This is a quickie, as Richard always said: “if you have anything to say, get on stage, say it and get off.” He also said: "If you have a lot to say, get on stage and say it quickly.” And believe me no-one said his Hamlet quicker than Richard, I was there with many young people, some that knew very little about the play. Richard spoke at the speed of an express train and when the final curtain came down many of the audience thought it was the interval.
We met whilst doing our National Service in the R.A.F. stationed at Northwood. We were clerks. I was “Clerk Organisational” and Richard “Clerk Personal” and we were terrible but Richard was more terrible than me…… in fact it is my belief that due to Richard’s incompetence the Government decided in its wisdom to do away with National Service!!?
We soon discovered our mutual love of acting and the theatre and as I still managed to attend Drama Classes at the London Borough of Southwark Polytechnic I persuaded Richard to join me and we were in many productions together. Later Richard swore that because of my encouragement it was my fault he became an actor – for which I gladly take the blame.
We’d often when free at week-ends go back to Richard’s home, which was close by at Hatch End, together with another would-be actor and we would read and undertake all the principal roles in Shakespeare – our heroes at the time were John Neville and Richard Burton who were playing at The Old Vic – it was our ambition, believe it or not, to assume their mantles! For the women’s parts we allowed Richard’s sister Jane to join but as soon as she finished her contribution we kicked her downstairs.
I managed to purchase a second-hand tape recorder, reel to reel – a reel state of the ARK – and it weighed a ton. One week-end late in the evening we struggled with the tape recorder off the train heading towards Richard’s home – we took it in turn to carry the recorder when suddenly a policeman on a motorbike roared up and dismounted. “Good evening gentlemen” he said “that appears to be a very heavy case you have with you, can I ask what’s inside?” and Richard without hesitation said: “It’s nothing to worry about Officer – it’s only a head”…….. The rest of the conversation took place down the local police station.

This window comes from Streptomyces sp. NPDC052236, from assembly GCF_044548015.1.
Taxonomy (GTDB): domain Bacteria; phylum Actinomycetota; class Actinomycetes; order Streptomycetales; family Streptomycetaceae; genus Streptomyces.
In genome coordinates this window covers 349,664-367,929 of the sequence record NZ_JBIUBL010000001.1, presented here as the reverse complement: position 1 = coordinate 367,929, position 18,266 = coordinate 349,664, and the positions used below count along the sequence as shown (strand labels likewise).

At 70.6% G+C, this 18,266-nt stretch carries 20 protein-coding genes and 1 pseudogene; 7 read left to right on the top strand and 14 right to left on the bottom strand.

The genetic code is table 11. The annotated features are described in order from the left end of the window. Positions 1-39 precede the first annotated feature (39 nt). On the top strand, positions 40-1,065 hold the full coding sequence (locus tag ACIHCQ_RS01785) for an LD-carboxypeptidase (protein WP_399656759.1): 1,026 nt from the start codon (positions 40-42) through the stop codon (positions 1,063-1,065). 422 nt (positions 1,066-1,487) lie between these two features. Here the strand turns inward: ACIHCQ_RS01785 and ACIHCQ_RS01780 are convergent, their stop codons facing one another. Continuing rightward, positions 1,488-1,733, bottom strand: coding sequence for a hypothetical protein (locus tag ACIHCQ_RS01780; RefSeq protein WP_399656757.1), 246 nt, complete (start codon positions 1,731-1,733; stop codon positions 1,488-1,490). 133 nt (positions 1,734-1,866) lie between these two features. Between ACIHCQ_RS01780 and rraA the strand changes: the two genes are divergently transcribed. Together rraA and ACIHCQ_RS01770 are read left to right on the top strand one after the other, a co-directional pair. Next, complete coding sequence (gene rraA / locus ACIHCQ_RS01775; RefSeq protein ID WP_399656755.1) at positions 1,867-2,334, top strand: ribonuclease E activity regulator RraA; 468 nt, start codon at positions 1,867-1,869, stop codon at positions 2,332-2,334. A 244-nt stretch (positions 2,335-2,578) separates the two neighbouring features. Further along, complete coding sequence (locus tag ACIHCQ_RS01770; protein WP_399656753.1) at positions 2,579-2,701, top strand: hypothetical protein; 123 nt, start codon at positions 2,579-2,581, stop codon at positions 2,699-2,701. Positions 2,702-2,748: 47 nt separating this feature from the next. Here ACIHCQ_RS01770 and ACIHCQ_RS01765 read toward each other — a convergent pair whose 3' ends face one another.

When we were demobbed we went our separate ways to Drama Schools, Richard to RADA where he won what I thought was the best prize of all – not the Bancroft Gold Medal but a year’s contract with the Liverpool Playhouse where he played all different kind of roles and proved his versatility. He also met his future wife, Ann. The profession employed and developed his brilliance as a “light comedian” but later it was the young Kenneth Branagh who detected the tragedian beneath the comic mask and gave Richard the opportunity to play the roles that we had all those years ago performed in Richard’s bedroom…….without doubt he could have assumed our heroes mantle.
We all know what a brilliant actor Richard was but he was also a wonderful husband, family man and friend – loving, supportive and generous and it was with these qualities that he served on the Council of the ABF………”It’s alright Richard, I’m getting off now.”
Brian Murphy, ABF Vice President
Photograph of Richard Briers and Lucy Briers courtesy of Michelle Martinoli